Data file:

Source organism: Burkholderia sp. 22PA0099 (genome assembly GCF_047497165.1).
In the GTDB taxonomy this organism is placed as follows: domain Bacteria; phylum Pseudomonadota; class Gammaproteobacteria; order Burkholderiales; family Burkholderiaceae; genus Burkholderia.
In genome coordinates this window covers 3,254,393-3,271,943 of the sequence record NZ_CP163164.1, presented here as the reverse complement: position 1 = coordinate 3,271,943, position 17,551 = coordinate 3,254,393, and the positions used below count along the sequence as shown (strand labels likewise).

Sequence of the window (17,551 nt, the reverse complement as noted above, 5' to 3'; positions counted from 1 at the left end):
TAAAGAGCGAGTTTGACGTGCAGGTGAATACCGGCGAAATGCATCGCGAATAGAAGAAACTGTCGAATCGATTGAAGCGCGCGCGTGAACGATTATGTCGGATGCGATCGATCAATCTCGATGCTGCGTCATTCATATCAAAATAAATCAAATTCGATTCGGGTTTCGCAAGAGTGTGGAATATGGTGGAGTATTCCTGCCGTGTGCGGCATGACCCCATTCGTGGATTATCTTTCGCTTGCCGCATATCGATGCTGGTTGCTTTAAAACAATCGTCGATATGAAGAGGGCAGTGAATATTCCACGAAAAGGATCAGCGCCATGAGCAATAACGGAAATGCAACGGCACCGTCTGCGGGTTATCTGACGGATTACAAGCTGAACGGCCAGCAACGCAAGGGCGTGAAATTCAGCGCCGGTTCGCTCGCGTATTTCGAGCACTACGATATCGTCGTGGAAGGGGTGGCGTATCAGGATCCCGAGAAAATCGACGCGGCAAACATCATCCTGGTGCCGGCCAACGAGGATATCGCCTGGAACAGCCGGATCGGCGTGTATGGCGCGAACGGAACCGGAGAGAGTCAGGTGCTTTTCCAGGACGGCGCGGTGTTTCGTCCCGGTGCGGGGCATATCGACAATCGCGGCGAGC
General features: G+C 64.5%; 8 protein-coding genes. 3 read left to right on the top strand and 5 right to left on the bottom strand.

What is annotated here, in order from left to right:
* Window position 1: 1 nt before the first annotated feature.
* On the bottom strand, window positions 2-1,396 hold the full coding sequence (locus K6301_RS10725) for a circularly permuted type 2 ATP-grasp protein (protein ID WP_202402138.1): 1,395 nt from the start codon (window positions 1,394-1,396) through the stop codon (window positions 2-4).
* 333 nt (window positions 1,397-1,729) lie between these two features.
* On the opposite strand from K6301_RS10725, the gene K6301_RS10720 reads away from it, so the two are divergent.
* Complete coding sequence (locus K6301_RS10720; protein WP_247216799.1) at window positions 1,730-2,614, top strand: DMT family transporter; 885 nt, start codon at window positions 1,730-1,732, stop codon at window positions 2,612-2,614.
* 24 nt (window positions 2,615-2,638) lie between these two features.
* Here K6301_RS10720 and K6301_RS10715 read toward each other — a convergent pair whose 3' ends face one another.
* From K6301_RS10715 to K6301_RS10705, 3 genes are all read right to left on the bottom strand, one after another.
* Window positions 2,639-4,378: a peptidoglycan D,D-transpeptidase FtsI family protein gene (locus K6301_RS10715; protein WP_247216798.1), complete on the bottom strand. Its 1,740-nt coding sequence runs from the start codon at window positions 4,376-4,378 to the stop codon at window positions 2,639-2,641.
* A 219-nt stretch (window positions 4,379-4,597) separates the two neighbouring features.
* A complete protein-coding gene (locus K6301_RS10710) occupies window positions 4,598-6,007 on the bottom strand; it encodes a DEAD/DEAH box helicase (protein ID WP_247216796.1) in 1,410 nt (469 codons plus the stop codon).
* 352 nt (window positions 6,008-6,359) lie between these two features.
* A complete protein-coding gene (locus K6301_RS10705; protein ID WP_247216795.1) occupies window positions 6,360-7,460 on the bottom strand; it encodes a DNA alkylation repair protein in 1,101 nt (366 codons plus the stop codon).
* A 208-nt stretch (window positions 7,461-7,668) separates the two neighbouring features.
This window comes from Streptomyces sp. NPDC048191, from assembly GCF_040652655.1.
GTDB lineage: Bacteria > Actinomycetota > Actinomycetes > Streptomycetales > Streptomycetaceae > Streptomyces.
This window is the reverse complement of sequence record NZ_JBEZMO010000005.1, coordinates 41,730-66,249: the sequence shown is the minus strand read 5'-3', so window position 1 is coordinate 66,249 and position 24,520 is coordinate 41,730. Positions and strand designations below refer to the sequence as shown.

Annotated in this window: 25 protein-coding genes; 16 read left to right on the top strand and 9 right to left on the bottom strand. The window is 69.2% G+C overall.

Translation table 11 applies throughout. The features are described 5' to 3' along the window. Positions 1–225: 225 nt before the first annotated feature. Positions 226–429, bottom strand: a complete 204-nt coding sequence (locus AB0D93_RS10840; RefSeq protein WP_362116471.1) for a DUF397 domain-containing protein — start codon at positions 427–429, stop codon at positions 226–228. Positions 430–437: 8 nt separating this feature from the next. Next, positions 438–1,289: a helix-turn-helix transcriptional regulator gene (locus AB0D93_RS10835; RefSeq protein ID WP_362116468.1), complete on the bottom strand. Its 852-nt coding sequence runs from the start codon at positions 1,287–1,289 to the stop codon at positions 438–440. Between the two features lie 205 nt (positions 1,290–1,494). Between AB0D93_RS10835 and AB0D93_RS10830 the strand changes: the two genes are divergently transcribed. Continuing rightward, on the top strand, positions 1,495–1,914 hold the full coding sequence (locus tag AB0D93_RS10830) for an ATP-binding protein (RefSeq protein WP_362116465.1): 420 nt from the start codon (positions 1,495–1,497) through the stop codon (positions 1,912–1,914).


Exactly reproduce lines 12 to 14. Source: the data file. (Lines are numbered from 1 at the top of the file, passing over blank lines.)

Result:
* Complete coding sequence (locus K6301_RS10720; protein WP_247216799.1) at window positions 1,730-2,614, top strand: DMT family transporter; 885 nt, start codon at window positions 1,730-1,732, stop codon at window positions 2,612-2,614.
* 24 nt (window positions 2,615-2,638) lie between these two features.
* Here K6301_RS10720 and K6301_RS10715 read toward each other — a convergent pair whose 3' ends face one another.